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View Diary: Book review: Michael Lind's 'Land of Promise' (94 comments)

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  •  It was his one and only real attempt (0+ / 0-)

    to make it happen, and it failed miserably, as it should have. It wasn't one of his finer moments, but given how Jefferson is given a far bigger pass on what I think were indisputably far worse sins (profoundly racist, hypocritical about slavery to say the least, horrible with money especially his creditors', quite likely a rapist, an idiot about economics, and a very dishonest and vicious man who effectively invented the politics of character assassination), I hardly find this to be all that damning of Hamilton in an era where monarchy was not just the norm, but the only thing period. Far more damning was his support, albeit reluctant, of the Alien and Sedition Acts and overt militarism and imperialism (the last of which he shared with Jefferson, albeit in different ways).

    I'll take Hamilton over Jefferson any day. Even the things that one can praise Jefferson for were hardly original, and often preached but not practiced.

    "Liberty without virtue would be no blessing to us" - Benjamin Rush, 1777

    by kovie on Sun Apr 21, 2013 at 03:55:42 PM PDT

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    •  but ending monarchy (4+ / 0-)
      Recommended by:
      ranton, badger, kaliope, unfangus

      was the entire point, to many. but after throwing out the british, it became clear that some just wanted the same structures, with themselves in charge. certainly, the jeffersonians aren't given a pass for slavery- far from- and franklin and paine were not themselves perfect. but at least they wanted democracy. adams and hamilton wanted financial means tests for both voting and for holding office.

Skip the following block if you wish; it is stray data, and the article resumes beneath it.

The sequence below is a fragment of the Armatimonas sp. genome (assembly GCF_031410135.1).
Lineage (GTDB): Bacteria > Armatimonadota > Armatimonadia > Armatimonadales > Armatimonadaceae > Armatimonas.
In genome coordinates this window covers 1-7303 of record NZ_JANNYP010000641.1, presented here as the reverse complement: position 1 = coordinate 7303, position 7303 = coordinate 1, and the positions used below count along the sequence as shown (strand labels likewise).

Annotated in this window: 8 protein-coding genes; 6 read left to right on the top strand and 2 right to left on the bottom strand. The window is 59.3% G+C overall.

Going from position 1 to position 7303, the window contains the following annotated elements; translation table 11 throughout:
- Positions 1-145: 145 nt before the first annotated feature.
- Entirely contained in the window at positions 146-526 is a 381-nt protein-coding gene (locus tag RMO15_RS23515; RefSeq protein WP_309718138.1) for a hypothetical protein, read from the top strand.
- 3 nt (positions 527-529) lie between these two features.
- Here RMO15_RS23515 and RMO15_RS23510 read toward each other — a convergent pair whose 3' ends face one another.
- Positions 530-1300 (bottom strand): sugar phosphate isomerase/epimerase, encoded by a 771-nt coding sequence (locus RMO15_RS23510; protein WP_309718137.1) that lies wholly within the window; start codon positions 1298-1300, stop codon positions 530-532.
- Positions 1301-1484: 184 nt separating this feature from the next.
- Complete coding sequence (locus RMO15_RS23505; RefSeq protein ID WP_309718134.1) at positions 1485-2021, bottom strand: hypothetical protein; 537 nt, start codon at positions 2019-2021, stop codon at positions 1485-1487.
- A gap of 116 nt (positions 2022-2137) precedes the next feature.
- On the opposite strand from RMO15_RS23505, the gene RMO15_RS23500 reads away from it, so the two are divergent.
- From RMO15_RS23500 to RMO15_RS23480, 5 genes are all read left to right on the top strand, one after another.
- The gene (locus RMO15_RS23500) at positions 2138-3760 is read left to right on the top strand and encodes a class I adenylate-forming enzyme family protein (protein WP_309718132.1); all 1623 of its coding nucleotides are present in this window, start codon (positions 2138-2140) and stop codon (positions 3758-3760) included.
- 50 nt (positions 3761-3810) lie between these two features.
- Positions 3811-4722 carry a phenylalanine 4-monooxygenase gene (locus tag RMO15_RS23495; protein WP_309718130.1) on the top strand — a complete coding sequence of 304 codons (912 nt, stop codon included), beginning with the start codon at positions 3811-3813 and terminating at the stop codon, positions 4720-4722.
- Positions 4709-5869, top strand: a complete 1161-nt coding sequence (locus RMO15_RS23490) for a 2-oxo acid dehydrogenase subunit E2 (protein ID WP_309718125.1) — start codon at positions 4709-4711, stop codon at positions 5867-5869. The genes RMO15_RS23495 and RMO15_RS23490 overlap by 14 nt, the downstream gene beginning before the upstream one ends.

the point is that hamilton, both politically and economically, was what we now would think of as a typical anti-democratic corporatist republican.

      The cold passion for truth hunts in no pack. -Robinson Jeffers

      by Laurence Lewis on Sun Apr 21, 2013 at 04:11:52 PM PDT

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      •  Ending tyranny, or abitrary and unchecked (0+ / 0-)

        and uncheckable power, was the point, as any student of the English Civil War and Glorious Revolution knows, which kept a monarch in place but with limited and checked powers, essentially an unelected president for life. The colonial revolutionaries modeled theirs on the English example, going so far as to call themselves Whigs. The colonists were mostly quite content with the monarchy until the mid 1760's, when taxes began to be imposed to pay for the recently ended French and Indian War--which the colonists started.

        And, given that the US president has effectively had monarch-like powers since the start, what's the effective difference, other than term limits?